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at that time there were some who assured us that Thespiae and Plataea would be rebuilt, that Philip, if he gained the mastery, would protect the Phocians and break up Thebes into villages, and that you would retain Oropus and receive Euboea in exchange for Amphipolis. Led on by these false hopes and cajoleries, you abandoned the Phocians against your own interests and against justice and honor. But you will find that I neither took part in this deception, nor passed it over in silence, but spoke out boldly, as I am sure you remember, saying that I had neither knowledge nor expectation of such results and that all such talk was nonsense.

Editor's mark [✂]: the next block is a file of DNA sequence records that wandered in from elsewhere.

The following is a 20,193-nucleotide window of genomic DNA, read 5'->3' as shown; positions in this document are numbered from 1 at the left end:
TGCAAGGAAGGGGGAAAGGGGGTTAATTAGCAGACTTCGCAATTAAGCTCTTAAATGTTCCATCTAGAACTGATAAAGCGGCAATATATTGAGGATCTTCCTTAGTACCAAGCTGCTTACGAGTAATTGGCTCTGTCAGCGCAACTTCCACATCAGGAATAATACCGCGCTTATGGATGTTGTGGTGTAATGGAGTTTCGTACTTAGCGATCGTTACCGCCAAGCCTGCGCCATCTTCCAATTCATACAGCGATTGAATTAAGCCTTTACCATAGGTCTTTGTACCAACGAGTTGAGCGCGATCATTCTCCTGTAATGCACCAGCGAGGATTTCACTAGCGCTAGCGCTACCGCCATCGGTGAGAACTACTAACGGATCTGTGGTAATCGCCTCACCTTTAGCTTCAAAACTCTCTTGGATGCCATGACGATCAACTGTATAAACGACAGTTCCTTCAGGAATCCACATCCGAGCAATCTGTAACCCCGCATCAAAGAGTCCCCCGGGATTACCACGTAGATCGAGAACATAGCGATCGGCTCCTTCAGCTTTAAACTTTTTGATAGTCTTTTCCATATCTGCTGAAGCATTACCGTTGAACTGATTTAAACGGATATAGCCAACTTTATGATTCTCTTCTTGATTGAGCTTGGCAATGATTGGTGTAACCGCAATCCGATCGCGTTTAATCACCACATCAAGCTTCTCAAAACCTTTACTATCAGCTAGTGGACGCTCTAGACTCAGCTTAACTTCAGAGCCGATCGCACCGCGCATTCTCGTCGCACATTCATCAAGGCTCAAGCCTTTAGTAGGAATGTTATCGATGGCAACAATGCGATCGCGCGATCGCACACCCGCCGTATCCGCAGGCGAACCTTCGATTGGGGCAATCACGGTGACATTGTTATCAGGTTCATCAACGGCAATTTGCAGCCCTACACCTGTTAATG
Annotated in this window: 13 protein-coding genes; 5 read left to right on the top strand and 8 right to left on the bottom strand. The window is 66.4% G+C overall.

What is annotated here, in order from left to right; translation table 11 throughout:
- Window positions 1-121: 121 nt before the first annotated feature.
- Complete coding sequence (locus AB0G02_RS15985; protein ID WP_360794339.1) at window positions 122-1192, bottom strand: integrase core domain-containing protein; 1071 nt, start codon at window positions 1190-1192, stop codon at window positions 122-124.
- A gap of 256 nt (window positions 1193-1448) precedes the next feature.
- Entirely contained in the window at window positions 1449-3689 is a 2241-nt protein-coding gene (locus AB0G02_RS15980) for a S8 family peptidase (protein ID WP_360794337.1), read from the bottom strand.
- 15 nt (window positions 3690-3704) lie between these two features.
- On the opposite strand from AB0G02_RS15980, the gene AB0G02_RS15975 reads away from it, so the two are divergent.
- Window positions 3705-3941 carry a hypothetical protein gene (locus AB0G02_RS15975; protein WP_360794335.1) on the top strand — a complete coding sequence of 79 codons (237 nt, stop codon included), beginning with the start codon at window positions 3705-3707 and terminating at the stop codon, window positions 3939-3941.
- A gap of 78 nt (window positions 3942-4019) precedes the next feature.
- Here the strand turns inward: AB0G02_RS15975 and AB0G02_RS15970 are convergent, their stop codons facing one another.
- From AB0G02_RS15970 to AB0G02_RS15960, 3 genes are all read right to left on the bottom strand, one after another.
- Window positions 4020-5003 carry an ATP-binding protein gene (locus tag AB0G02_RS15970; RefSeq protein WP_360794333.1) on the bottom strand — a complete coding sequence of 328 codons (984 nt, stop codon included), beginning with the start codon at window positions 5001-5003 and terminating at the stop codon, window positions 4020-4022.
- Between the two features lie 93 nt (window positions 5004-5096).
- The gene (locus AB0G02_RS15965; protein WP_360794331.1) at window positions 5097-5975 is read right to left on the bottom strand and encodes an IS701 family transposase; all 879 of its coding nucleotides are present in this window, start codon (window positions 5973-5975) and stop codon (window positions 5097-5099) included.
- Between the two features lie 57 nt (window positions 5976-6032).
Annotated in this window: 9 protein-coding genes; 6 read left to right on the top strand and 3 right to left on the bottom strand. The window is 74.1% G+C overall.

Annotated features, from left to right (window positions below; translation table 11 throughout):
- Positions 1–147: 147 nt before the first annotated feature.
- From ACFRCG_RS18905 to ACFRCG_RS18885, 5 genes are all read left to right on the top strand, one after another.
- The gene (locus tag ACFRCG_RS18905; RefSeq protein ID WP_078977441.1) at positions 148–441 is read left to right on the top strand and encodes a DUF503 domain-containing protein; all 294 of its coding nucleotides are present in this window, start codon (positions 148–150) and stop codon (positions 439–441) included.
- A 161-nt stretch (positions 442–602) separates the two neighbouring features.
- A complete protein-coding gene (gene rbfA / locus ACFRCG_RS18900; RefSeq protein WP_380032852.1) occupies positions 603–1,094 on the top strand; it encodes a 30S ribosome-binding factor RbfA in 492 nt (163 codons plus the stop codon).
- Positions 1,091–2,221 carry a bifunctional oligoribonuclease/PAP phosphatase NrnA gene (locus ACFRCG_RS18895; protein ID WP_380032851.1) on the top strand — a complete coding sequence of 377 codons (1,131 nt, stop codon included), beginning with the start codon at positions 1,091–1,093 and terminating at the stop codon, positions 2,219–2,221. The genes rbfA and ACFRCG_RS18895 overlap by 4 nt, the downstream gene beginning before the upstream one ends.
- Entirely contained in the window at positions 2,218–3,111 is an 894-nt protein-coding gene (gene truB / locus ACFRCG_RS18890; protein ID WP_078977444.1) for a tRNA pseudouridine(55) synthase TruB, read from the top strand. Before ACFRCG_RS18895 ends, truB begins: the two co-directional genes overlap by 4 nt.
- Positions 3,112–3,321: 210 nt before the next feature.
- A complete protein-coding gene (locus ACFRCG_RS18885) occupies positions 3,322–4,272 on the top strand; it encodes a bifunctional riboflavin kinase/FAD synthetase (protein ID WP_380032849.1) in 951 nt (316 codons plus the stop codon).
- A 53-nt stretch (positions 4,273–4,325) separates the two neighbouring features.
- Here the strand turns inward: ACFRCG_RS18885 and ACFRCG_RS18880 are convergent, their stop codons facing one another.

the men,Aeschines and, in particular, Philocrates （Dem. 19.46）. I say, who told you that I, being a water-drinker, was naturally a disagreeable, cross-grained fellow, and that Philip, if he got through the Pass, would do just what you would pray for, would fortify Thespiae and Plataea, and humble the Theban pride, and dig a trench across the ChersoneseTo protect the Greek cities from the raids of the Thracians. at his own charges, and restore to you Euboea and Oropus in lieu of Amphipolis. All this was said from this very platform, as I am sure you recollect, although you are not remarkable for keeping in mind those who injure y